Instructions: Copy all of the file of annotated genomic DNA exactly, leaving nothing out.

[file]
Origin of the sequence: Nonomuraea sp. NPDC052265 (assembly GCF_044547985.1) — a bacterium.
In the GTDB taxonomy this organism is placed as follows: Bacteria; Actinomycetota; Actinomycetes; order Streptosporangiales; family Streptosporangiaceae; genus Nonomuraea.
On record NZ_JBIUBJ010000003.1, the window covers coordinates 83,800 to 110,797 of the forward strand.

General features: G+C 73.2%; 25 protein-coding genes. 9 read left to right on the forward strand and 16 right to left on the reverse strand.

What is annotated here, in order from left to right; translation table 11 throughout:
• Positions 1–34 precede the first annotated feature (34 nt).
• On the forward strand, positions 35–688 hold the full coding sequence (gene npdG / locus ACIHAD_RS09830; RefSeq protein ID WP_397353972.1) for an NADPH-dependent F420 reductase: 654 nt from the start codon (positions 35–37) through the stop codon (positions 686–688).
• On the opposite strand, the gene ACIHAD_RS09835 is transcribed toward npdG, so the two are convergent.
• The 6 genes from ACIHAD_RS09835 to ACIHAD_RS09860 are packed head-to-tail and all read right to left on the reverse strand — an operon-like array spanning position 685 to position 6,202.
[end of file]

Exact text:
Origin of the sequence: Nonomuraea sp. NPDC052265 (assembly GCF_044547985.1) — a bacterium.
In the GTDB taxonomy this organism is placed as follows: Bacteria; Actinomycetota; Actinomycetes; order Streptosporangiales; family Streptosporangiaceae; genus Nonomuraea.
On record NZ_JBIUBJ010000003.1, the window covers coordinates 83,800 to 110,797 of the forward strand.

General features: G+C 73.2%; 25 protein-coding genes. 9 read left to right on the forward strand and 16 right to left on the reverse strand.

What is annotated here, in order from left to right; translation table 11 throughout:
• Positions 1–34 precede the first annotated feature (34 nt).
• On the forward strand, positions 35–688 hold the full coding sequence (gene npdG / locus ACIHAD_RS09830; RefSeq protein ID WP_397353972.1) for an NADPH-dependent F420 reductase: 654 nt from the start codon (positions 35–37) through the stop codon (positions 686–688).
• On the opposite strand, the gene ACIHAD_RS09835 is transcribed toward npdG, so the two are convergent.
• The 6 genes from ACIHAD_RS09835 to ACIHAD_RS09860 are packed head-to-tail and all read right to left on the reverse strand — an operon-like array spanning position 685 to position 6,202.